Down 20% in 2022, is Lululemon stock a buy?

Lululemon Athletica (LULU -3.95%) has been one of the fastest growing sportswear retailers in recent history. It weathered the pandemic with ease and continued to open new brick-and-mortar stores as other clothing retailers closed struggling stores to cut costs. It’s also still on track to deliver double-digit sales growth for the foreseeable future.

Yet Lululemon’s stock is down more than 20% again this year as inflation, rising interest rates and other macro headwinds pushed major indexes into a grueling bear market. But does Lululemon’s pullback represent a good opportunity to buy shares of its top-flight stock – which has still risen more than 400% in the past five years?

Image source: Getty Images.

Lululemon Highlights

Lululemon first carved out a defensible niche in the crowded sportswear market by selling high-end yoga apparel for women. He also locked in some of those customers with free yoga classes and other activities. Lululemon then expanded its reach with other types of sportswear, menswear, and even footwear. It also acquired Mirror, a maker of connected fitness mirrors for remote workouts, in 2020.

just like Nike (NKE -3.34%) and other sports brands, Lululemon has expanded its direct-to-consumer (DTC) channels – including its e-commerce platform and physical stores – to reduce its reliance on third-party retailers. As a result, its booming digital sales more than offset the impact of its temporary store closures throughout the pandemic.

Lululemon’s annual revenue grew from $2.3 billion in fiscal year 2016 (ending January 2017) to $6.3 billion in 2021, representing a compound annual growth rate ( CAGR) over five years of 22.3%. By comparison, Nike’s revenue grew at a CAGR of just 6.3%, from $34.4 billion in fiscal 2017 (ended May 2017) to $46.7 billion in 2022.

Lululemon ended the second quarter of fiscal 2022 with 600 stores, compared to just 406 at the end of fiscal 2016. Its ability to increase its store count by nearly 50% during the pandemic, rising inflation and supply chain disruptions indicate he is still very confident. in its ability to attract physical buyers.

Lululemon’s gross margin has grown from 51.2% in 2016 to 57.7% in 2021, even as new competitors like Difference‘s Athleta has attempted to loosen its grip on the yoga apparel and sports leisure market. This gross margin expansion indicates that it still has a lot of pricing power. That’s why its adjusted earnings per share (EPS) grew at a five-year CAGR of 29.5%.

Clear plans for the future

Lululemon has also consistently set clear growth targets and achieved them ahead of schedule. In April 2019, he outlined his “Power of Three” plan which aimed to double his digital revenue, double his men’s revenue and quadruple his international revenue from his fiscal 2018 numbers over the following five years.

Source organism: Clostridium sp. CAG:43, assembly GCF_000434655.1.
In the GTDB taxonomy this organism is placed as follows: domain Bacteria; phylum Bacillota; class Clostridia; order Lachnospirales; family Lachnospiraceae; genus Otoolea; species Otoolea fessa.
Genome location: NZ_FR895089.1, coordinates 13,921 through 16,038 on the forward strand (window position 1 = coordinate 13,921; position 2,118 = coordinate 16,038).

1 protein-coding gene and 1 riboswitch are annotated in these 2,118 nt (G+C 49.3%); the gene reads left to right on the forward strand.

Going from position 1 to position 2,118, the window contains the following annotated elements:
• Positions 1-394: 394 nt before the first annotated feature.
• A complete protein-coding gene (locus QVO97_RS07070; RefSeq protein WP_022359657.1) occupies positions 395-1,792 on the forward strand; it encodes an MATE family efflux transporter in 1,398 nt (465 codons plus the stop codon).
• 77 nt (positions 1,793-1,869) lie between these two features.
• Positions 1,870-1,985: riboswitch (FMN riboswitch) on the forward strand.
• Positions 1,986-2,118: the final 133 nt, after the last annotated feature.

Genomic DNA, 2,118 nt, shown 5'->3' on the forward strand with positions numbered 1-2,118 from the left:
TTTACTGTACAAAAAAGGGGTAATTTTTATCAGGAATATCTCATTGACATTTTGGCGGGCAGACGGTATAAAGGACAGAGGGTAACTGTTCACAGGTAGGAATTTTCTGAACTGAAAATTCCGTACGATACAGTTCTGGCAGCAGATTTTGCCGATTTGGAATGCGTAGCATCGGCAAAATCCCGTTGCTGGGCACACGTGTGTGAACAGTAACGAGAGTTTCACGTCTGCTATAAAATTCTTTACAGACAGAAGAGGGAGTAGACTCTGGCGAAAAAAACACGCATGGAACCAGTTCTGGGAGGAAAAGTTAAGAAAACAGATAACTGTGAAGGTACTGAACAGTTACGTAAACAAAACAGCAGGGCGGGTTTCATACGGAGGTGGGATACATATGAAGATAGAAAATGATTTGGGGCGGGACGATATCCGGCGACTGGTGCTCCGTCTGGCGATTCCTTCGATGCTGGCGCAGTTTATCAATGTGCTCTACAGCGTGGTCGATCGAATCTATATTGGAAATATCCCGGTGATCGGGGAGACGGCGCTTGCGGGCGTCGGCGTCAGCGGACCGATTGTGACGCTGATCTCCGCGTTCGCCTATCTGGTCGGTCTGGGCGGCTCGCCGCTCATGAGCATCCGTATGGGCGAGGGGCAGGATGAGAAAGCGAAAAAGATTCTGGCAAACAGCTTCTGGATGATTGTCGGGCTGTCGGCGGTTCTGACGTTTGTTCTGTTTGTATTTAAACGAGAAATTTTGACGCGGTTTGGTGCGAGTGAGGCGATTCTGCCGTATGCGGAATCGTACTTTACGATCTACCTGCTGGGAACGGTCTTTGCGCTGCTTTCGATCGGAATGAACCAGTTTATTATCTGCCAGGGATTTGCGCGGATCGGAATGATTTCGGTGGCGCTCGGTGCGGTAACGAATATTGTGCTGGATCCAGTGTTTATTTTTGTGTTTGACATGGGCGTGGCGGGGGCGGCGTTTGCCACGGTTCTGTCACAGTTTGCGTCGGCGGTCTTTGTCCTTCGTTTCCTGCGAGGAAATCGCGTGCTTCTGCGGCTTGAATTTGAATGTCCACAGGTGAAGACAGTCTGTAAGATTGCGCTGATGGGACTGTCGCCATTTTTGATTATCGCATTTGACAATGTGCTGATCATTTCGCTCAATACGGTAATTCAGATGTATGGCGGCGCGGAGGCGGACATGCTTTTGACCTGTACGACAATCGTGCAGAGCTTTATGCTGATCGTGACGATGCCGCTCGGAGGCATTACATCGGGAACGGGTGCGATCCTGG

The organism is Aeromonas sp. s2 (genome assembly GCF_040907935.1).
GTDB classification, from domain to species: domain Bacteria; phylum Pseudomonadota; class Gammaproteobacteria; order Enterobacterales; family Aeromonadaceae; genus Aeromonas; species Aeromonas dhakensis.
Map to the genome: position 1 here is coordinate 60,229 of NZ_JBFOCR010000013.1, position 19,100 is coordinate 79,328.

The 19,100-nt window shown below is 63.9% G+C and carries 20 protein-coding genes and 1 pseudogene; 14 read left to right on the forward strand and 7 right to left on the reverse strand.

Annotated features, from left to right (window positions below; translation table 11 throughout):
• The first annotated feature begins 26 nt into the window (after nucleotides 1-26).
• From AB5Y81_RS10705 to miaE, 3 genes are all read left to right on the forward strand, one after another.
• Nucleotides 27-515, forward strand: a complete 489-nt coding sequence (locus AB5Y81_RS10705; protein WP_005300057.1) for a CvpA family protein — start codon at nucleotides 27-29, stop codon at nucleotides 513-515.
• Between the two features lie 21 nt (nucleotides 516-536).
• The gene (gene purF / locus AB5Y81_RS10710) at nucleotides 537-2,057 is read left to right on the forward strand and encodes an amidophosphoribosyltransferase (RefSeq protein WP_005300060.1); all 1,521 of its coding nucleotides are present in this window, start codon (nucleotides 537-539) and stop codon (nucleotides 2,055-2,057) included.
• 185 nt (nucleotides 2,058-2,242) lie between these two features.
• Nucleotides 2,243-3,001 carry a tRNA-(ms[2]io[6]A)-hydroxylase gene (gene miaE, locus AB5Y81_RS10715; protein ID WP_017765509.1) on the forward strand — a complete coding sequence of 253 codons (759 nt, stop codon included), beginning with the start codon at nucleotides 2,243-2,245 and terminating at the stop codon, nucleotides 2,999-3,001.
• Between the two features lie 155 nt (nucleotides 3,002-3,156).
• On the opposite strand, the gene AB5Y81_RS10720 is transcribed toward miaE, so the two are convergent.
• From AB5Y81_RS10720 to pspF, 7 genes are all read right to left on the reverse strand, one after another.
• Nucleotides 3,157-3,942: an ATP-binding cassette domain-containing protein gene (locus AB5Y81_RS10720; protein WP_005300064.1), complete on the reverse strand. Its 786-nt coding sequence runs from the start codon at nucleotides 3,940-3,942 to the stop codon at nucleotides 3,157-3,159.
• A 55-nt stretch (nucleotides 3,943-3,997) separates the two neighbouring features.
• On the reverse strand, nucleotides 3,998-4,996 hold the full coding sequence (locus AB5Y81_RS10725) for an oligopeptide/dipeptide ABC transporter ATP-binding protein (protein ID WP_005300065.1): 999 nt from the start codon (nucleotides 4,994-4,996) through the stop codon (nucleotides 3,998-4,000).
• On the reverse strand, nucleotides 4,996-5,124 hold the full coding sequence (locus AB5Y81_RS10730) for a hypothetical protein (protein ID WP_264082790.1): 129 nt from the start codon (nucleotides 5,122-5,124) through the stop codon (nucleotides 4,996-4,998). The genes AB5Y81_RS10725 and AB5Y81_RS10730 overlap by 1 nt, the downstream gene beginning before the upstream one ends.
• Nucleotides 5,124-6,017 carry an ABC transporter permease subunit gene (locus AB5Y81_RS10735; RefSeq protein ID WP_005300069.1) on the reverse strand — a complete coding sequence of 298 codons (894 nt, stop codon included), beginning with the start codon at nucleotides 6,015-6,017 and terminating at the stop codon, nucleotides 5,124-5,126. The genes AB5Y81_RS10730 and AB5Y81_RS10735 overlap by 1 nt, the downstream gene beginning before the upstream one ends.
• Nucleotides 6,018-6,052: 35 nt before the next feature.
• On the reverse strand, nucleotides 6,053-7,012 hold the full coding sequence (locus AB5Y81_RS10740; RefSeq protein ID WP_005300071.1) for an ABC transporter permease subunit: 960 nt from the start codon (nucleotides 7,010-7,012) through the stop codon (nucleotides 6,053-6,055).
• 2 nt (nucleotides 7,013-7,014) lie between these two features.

Lululemon has already hit its number and men’s goals ahead of schedule in fiscal 2021, even as the pandemic has disrupted its business, and it’s on track to quadruple its international revenue by the end of the year. fiscal year 2022.

Lululemon achieved these goals so quickly that it introduced a new five-year growth plan, called “Power of Three x2”, in April. Once again, he plans to double his digital and men’s revenue, as well as quadruple his international revenue, over the next five years from 2021. He believes these efforts will boost his annual revenue to $12.5 billion. dollars by 2026, which would nearly double its 2021 revenue and represent a five-year CAGR of 14.7%.

The main weaknesses of Lululemon

Lululemon’s growth rates look solid, but it’s not inflation-proof. It expects its gross margin to decline by around 100 to 130 basis points this year as it faces higher freight costs, a slight increase in markdowns and greater investment in its channels. DTC. Nike issued a similar warning about its gross margins in its latest quarterly report on September 30.

Analysts expect Lululemon’s revenue and adjusted EPS to both grow about 27% this year. But in 2023, they expect its revenue and adjusted EPS to grow 14% and 15%, respectively, as discretionary spending gradually cools in an inflationary (or possibly recessionary) environment.

Lululemon is currently trading at 28 times forward earnings, so it is still trading at a premium to Nike and Adidas, which trade at 22 and 14 times forward earnings, respectively. But Lululemon is also growing faster than these larger competitors, so it still seems reasonably priced.

Is it a good time to buy Lululemon?

Lululemon isn’t a bargain yet, but it’s one of the few apparel stocks I’d recommend buying right now. It has a lot of pricing power, it’s growing much faster than most of its industry peers, and it easily met its five-year growth targets ahead of schedule, even as the pandemic put other retailers on your knees. Its growth may gradually slow over the next five years, but I think it’s still a promising long-term investment.

James T. Quintero